How to Keep Teens from Drinking at a Party Where Alcohol is Served

October 20, 2013 at 5:51 am

Our sincere thanks to WikiHow

Are you hosting a mixed age gather and want to serve alcohol? Here is a guide to ensure that younger guests, especially teens do not have access to alcoholic beverages.



1. Determine whether or not it is necessary to serve alcohol at the party. Depending on the type of party or the people there, serving alcohol may not the best choice.

2. Try to gauge how many teens will be at the party, and the likelihood of underage drinking. If adults outnumber children or teens, the likelihood of drinking will go down because of more supervision. However this does not guarantee anything, because children and teens can often evade adult supervision.

3. If possible, have a bartender or someone who is in charge of dispensing alcoholic beverages. Make sure this person only serves alcohol to people age 21 (or the legal age in your jurisdiction) and older.

4. Check with the parents of any children or teens. See how they feel about alcohol, and what guidelines they have set for their children. You should also tell them that regardless of their attitude towards underage drinking, you will not allow a minor to drink at any of your events.

5. Buy child/teen friendly beverages. Be sure to have plenty sodas and juices on hand for both younger guest and adults. Alcohol-free beer and wine and non-alcoholic cocktails are great for older teens who may find having a soft drink in photographs embarrassing. They will also be a hit with any adults abstaining from alcohol because they are driving or for personal reasons.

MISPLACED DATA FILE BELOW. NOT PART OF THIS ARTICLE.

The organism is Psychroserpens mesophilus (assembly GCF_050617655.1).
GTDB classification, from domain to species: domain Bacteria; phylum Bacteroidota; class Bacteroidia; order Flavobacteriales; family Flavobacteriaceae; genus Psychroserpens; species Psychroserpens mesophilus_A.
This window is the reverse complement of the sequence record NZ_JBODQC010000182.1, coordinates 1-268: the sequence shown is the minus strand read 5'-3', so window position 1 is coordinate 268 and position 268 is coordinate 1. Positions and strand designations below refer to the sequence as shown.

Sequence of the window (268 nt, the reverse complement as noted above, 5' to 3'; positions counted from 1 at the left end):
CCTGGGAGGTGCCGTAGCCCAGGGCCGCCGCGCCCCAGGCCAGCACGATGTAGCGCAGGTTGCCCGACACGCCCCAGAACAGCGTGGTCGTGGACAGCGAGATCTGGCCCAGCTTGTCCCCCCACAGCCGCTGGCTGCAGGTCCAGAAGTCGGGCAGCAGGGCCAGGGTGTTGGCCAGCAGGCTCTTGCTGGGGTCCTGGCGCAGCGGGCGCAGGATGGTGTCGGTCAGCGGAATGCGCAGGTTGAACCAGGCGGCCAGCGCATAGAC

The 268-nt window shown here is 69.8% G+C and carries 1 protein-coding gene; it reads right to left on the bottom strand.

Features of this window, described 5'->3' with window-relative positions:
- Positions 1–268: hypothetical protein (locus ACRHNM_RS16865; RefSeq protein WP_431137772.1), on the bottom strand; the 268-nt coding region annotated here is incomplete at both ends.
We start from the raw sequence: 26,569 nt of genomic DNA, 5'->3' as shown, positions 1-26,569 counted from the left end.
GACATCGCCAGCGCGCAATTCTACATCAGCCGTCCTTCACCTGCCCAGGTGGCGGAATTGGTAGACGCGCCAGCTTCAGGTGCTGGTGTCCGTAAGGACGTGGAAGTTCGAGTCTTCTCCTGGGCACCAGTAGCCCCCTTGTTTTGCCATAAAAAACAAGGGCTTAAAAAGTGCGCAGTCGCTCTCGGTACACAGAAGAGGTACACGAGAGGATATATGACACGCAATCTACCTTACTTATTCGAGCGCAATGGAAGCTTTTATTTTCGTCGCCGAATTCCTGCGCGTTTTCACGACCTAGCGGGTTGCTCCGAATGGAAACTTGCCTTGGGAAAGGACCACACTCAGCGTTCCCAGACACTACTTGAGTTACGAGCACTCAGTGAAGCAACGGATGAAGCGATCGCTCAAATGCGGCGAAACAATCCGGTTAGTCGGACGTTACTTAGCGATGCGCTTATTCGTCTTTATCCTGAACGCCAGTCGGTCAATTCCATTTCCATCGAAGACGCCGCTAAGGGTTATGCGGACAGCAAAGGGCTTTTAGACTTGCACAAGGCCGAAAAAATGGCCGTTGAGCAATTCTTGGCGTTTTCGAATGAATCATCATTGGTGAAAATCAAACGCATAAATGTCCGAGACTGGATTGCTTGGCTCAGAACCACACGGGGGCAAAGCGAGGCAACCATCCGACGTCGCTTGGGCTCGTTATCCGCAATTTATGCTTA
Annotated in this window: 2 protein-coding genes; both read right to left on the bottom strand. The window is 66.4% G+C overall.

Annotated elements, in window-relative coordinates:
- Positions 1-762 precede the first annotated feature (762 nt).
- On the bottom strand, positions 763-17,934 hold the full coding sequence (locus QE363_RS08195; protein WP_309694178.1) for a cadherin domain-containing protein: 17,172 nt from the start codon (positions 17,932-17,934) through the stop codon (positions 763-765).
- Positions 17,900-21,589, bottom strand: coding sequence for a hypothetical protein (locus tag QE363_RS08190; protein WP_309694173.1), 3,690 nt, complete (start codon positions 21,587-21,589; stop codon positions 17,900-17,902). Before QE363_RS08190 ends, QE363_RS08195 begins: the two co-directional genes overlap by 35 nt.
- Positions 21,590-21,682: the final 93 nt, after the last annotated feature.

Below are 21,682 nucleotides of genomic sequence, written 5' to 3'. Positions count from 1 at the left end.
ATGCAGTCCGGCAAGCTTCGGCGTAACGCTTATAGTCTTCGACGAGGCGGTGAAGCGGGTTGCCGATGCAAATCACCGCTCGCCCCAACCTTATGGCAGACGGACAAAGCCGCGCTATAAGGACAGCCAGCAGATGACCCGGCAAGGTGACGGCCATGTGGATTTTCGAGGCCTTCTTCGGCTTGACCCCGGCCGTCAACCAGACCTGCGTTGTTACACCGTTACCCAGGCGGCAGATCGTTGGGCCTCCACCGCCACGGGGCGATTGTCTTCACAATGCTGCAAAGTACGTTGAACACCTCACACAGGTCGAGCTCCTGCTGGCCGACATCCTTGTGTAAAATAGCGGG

6. Keep children/teens busy. They will be less inclined to get into trouble if they something else to do. Movies and board games work especially well and have a social element. If possible, set up a separate area (with supervision of course) away from alcohol for the younger guests.


  • Be sure that you and the other guest set a good example by drinking responsibly.
  • Consider having an adult-only party instead. The stress of worrying about the safety of children and teens can be hard.
  • Know the children and their behavior patterns. Some children are less inclined to experiment with alcohol than others.


  • If a teen or a child is found to be under the influence of alcohol or drugs they should be taken home (or to a hospital, if necessary) by their parent or guardian.
  • NEVER continue to serve alcohol to someone who is visibly drunk.
  • NEVER allow any guest to drink and drive or ride with someone who has been drinking.
  • You should understand that in most jurisdictions you will be responsible if a minor gets injured.